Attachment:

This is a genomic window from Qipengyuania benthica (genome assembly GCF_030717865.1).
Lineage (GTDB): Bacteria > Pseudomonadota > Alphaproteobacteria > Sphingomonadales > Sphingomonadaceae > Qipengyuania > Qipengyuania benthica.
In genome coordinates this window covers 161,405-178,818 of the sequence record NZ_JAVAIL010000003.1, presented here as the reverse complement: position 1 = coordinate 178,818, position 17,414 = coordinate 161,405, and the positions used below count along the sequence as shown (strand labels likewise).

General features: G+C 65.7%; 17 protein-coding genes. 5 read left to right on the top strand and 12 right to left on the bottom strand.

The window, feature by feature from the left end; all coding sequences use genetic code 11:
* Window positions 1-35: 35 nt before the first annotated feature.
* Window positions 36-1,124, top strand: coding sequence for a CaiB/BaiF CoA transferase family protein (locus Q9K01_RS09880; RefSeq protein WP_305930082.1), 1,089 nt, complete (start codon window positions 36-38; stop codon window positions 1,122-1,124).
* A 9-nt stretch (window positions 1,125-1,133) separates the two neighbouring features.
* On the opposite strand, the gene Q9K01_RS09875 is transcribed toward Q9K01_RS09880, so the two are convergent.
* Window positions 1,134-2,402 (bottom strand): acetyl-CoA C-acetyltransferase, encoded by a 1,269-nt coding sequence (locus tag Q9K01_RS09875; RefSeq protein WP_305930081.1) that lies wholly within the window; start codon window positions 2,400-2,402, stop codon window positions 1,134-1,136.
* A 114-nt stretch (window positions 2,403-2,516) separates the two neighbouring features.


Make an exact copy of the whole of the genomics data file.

This is a genomic window from Qipengyuania benthica (genome assembly GCF_030717865.1).
Lineage (GTDB): Bacteria > Pseudomonadota > Alphaproteobacteria > Sphingomonadales > Sphingomonadaceae > Qipengyuania > Qipengyuania benthica.
In genome coordinates this window covers 161,405-178,818 of the sequence record NZ_JAVAIL010000003.1, presented here as the reverse complement: position 1 = coordinate 178,818, position 17,414 = coordinate 161,405, and the positions used below count along the sequence as shown (strand labels likewise).

General features: G+C 65.7%; 17 protein-coding genes. 5 read left to right on the top strand and 12 right to left on the bottom strand.

The window, feature by feature from the left end; all coding sequences use genetic code 11:
* Window positions 1-35: 35 nt before the first annotated feature.
* Window positions 36-1,124, top strand: coding sequence for a CaiB/BaiF CoA transferase family protein (locus Q9K01_RS09880; RefSeq protein WP_305930082.1), 1,089 nt, complete (start codon window positions 36-38; stop codon window positions 1,122-1,124).
* A 9-nt stretch (window positions 1,125-1,133) separates the two neighbouring features.
* On the opposite strand, the gene Q9K01_RS09875 is transcribed toward Q9K01_RS09880, so the two are convergent.
* Window positions 1,134-2,402 (bottom strand): acetyl-CoA C-acetyltransferase, encoded by a 1,269-nt coding sequence (locus tag Q9K01_RS09875; RefSeq protein WP_305930081.1) that lies wholly within the window; start codon window positions 2,400-2,402, stop codon window positions 1,134-1,136.
* A 114-nt stretch (window positions 2,403-2,516) separates the two neighbouring features.